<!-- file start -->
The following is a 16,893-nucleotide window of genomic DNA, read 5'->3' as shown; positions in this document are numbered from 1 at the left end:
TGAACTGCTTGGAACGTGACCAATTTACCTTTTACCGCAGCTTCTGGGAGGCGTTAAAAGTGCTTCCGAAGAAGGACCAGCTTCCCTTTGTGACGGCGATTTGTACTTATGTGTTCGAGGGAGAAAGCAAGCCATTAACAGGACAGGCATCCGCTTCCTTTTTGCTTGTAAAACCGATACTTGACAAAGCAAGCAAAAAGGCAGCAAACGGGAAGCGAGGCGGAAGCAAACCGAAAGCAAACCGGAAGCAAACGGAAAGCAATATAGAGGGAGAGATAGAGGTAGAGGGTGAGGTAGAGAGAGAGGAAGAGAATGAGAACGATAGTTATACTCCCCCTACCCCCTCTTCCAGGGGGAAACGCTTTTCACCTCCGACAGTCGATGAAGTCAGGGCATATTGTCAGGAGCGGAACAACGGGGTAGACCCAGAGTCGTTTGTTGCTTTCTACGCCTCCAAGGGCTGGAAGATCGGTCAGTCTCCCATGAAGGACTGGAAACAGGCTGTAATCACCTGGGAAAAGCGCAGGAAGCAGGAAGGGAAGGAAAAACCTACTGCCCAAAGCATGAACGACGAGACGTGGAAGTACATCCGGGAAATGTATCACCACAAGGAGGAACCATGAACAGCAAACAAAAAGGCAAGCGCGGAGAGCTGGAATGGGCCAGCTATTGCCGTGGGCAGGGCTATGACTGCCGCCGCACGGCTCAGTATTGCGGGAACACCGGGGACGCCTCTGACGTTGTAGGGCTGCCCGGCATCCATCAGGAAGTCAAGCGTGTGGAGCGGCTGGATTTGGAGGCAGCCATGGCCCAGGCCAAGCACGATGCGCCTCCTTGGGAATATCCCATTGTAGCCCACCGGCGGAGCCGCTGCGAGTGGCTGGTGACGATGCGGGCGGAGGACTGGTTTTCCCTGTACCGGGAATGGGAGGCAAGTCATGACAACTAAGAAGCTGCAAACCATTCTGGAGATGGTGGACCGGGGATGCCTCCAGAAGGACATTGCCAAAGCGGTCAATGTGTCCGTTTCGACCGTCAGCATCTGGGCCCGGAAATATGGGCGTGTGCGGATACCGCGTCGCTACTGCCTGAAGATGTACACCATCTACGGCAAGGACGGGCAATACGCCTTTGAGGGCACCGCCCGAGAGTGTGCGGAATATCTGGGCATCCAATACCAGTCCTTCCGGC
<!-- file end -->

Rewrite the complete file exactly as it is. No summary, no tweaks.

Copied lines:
The following is a 16,893-nucleotide window of genomic DNA, read 5'->3' as shown; positions in this document are numbered from 1 at the left end:
TGAACTGCTTGGAACGTGACCAATTTACCTTTTACCGCAGCTTCTGGGAGGCGTTAAAAGTGCTTCCGAAGAAGGACCAGCTTCCCTTTGTGACGGCGATTTGTACTTATGTGTTCGAGGGAGAAAGCAAGCCATTAACAGGACAGGCATCCGCTTCCTTTTTGCTTGTAAAACCGATACTTGACAAAGCAAGCAAAAAGGCAGCAAACGGGAAGCGAGGCGGAAGCAAACCGAAAGCAAACCGGAAGCAAACGGAAAGCAATATAGAGGGAGAGATAGAGGTAGAGGGTGAGGTAGAGAGAGAGGAAGAGAATGAGAACGATAGTTATACTCCCCCTACCCCCTCTTCCAGGGGGAAACGCTTTTCACCTCCGACAGTCGATGAAGTCAGGGCATATTGTCAGGAGCGGAACAACGGGGTAGACCCAGAGTCGTTTGTTGCTTTCTACGCCTCCAAGGGCTGGAAGATCGGTCAGTCTCCCATGAAGGACTGGAAACAGGCTGTAATCACCTGGGAAAAGCGCAGGAAGCAGGAAGGGAAGGAAAAACCTACTGCCCAAAGCATGAACGACGAGACGTGGAAGTACATCCGGGAAATGTATCACCACAAGGAGGAACCATGAACAGCAAACAAAAAGGCAAGCGCGGAGAGCTGGAATGGGCCAGCTATTGCCGTGGGCAGGGCTATGACTGCCGCCGCACGGCTCAGTATTGCGGGAACACCGGGGACGCCTCTGACGTTGTAGGGCTGCCCGGCATCCATCAGGAAGTCAAGCGTGTGGAGCGGCTGGATTTGGAGGCAGCCATGGCCCAGGCCAAGCACGATGCGCCTCCTTGGGAATATCCCATTGTAGCCCACCGGCGGAGCCGCTGCGAGTGGCTGGTGACGATGCGGGCGGAGGACTGGTTTTCCCTGTACCGGGAATGGGAGGCAAGTCATGACAACTAAGAAGCTGCAAACCATTCTGGAGATGGTGGACCGGGGATGCCTCCAGAAGGACATTGCCAAAGCGGTCAATGTGTCCGTTTCGACCGTCAGCATCTGGGCCCGGAAATATGGGCGTGTGCGGATACCGCGTCGCTACTGCCTGAAGATGTACACCATCTACGGCAAGGACGGGCAATACGCCTTTGAGGGCACCGCCCGAGAGTGTGCGGAATATCTGGGCATCCAATACCAGTCCTTCCGGC